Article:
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Jeremiah 41-44



Why did God care whether the Jews left in Jerusalem after the exile went down to Egypt or not? Does it really matter to God where we live?

The issue was not merely one of location. The issue was one of trust. God told his people, through Jeremiah, not to go down to Egypt. The people did not believe in this word from the Lord, at least not to the point of obedience. They went to Egypt anyway.

Furthermore, the fact that these particular Jews had ceased to trust in the Lord was manifested in the fact that they worshipped other gods. Their response to Jeremiah was,

As for the word that you have spoken to us in the name of the Lord, we are not going to listen to you. Instead, we will do everything that we have vowed, make offerings to the queen of heaven and pour out libations to her, just as we and our ancestors, our kings and our officials, used to do in the towns of Judah and in the streets of Jerusalem. (Jeremiah 44:16-17)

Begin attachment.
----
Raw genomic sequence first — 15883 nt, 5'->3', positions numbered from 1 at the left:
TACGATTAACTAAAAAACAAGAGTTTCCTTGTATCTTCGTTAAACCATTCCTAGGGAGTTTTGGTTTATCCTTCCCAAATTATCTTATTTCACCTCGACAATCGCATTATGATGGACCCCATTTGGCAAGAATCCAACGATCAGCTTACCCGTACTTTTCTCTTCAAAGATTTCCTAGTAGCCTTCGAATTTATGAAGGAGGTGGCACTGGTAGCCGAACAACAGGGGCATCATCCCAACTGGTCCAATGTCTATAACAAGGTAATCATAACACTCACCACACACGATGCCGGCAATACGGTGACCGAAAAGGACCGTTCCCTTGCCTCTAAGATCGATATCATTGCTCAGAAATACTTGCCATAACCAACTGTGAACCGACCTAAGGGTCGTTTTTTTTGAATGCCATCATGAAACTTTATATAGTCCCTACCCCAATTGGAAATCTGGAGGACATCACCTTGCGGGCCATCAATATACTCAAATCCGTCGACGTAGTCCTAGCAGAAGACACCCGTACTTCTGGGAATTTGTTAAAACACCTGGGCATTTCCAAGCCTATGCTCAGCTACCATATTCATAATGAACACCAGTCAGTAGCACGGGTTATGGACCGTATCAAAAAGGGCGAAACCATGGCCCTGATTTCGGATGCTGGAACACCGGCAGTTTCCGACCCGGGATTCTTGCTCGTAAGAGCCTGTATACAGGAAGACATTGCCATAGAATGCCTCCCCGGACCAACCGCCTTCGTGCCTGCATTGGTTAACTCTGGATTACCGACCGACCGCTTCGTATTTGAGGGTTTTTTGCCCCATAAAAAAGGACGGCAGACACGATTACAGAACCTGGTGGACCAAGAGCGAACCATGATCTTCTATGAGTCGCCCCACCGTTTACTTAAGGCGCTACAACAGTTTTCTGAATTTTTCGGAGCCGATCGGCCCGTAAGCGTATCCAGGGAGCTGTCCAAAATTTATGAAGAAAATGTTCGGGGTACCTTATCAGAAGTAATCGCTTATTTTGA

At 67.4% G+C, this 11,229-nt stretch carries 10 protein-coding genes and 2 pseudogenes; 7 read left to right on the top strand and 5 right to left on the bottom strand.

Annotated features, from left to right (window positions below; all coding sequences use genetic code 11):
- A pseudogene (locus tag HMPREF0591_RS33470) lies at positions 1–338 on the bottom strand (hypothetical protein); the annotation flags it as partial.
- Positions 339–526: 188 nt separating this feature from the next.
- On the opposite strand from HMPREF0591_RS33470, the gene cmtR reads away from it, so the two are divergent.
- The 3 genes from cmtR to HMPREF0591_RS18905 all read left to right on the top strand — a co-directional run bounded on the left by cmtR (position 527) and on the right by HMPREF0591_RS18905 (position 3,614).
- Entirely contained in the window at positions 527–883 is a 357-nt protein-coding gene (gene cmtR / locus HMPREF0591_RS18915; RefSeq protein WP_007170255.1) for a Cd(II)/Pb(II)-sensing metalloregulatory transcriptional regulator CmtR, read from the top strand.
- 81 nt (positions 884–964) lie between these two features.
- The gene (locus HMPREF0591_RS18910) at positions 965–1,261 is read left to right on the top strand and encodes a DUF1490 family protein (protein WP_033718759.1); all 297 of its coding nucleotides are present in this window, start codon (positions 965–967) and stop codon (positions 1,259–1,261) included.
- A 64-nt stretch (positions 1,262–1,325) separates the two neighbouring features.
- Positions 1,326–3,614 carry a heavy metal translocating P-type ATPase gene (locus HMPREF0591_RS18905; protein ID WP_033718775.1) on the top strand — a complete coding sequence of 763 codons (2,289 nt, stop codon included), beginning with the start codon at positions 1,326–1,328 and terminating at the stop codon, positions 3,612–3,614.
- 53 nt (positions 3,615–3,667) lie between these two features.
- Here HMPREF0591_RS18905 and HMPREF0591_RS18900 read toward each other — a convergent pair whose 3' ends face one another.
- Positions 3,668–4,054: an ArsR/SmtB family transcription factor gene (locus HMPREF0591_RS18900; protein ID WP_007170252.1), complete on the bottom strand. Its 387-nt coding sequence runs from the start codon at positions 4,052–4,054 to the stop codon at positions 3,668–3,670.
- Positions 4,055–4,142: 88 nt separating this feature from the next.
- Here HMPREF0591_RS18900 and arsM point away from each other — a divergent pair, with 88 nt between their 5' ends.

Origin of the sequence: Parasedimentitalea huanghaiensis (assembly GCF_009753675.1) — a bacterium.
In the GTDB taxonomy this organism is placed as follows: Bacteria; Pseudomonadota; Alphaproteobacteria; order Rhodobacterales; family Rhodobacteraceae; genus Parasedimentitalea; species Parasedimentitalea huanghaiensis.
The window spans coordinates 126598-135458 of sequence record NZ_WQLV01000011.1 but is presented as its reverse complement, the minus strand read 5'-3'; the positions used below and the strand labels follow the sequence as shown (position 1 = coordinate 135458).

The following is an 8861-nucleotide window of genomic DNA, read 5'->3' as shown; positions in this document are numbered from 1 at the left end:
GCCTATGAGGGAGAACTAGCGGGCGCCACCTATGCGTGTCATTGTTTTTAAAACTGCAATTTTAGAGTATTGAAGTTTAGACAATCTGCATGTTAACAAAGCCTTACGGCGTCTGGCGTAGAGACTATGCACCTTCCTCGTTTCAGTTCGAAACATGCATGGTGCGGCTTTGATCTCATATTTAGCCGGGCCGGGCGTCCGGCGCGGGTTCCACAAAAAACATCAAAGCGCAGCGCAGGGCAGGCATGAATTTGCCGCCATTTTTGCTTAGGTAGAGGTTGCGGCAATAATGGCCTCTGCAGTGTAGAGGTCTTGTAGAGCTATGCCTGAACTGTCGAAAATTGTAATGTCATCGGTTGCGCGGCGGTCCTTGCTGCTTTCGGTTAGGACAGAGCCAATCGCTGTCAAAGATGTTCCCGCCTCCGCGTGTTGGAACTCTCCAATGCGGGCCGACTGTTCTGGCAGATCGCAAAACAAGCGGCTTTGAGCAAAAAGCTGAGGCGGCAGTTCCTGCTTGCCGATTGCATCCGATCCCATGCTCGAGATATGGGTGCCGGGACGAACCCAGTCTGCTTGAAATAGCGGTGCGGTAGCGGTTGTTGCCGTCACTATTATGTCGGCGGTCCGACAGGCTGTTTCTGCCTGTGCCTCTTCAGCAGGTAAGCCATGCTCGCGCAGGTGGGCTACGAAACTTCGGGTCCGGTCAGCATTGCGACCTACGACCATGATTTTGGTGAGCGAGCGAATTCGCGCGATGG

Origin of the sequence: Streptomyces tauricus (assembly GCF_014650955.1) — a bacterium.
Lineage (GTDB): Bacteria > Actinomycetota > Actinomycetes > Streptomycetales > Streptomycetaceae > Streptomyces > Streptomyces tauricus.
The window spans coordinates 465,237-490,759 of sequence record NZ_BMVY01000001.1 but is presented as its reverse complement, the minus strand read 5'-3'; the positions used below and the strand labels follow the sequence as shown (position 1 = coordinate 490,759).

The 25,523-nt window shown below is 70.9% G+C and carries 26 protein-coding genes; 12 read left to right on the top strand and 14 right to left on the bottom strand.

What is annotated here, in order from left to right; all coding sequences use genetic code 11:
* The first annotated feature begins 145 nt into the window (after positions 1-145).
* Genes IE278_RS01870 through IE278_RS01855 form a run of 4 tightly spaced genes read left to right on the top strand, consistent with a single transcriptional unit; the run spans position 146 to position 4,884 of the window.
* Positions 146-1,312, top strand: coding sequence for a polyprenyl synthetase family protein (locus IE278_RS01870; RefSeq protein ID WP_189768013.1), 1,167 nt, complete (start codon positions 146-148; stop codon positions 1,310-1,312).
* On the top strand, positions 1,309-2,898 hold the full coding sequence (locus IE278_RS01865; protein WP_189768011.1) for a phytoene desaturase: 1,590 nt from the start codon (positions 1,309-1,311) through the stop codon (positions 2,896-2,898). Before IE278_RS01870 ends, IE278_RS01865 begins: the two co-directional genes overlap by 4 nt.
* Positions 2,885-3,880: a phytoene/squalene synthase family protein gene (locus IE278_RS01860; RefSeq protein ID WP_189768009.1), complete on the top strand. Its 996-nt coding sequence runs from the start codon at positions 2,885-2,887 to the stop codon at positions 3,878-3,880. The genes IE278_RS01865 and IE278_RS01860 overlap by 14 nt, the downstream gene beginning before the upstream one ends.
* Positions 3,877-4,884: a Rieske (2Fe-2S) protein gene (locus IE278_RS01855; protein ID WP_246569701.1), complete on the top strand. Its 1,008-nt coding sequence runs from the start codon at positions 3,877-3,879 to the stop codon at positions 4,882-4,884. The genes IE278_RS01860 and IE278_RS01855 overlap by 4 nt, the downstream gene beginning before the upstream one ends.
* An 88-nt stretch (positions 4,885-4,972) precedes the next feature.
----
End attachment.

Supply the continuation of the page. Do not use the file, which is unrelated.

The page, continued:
We may never be so bold or so forthright in declaring our decision to disobey the word of the Lord. We may not physically put our fingers in our ears like children and say, "I'm not listening to you!" We tend to drift rather than make such clear-cut moves as these particular Jews did. But we often disobey the word of the Lord nonetheless.

The question in any decision is not: should I move here or move there, should I do this or do that? The question is: can I carry out this course of action as a demonstration of faith, hope, and love toward the Lord, or not?

Eugene Peterson writes in Run with the Horses,

We have to get practical. Really practical. The most practical thing we can do is hear what God says and act in appropriate response to it. “Arguments are ineffectual unless supported by events.” Hope-determined actions participate in the future that God is bringing into being. These acts are rarely spectacular. Usually they take place outside sacred settings. Almost never are they perceived to be significant by bystanders. It is not easy to act in hope because most of the immediate evidence is against it. As a result, we live in one of the most impractical societies the world has ever seen. If we are to live practically, we must frequently defy the impracticalities of our peers. It takes courage to act in hope. But it is the only practical action, for it is the only action that survives the decay of the moment and escapes the scrapheap of yesterday’s fashion.

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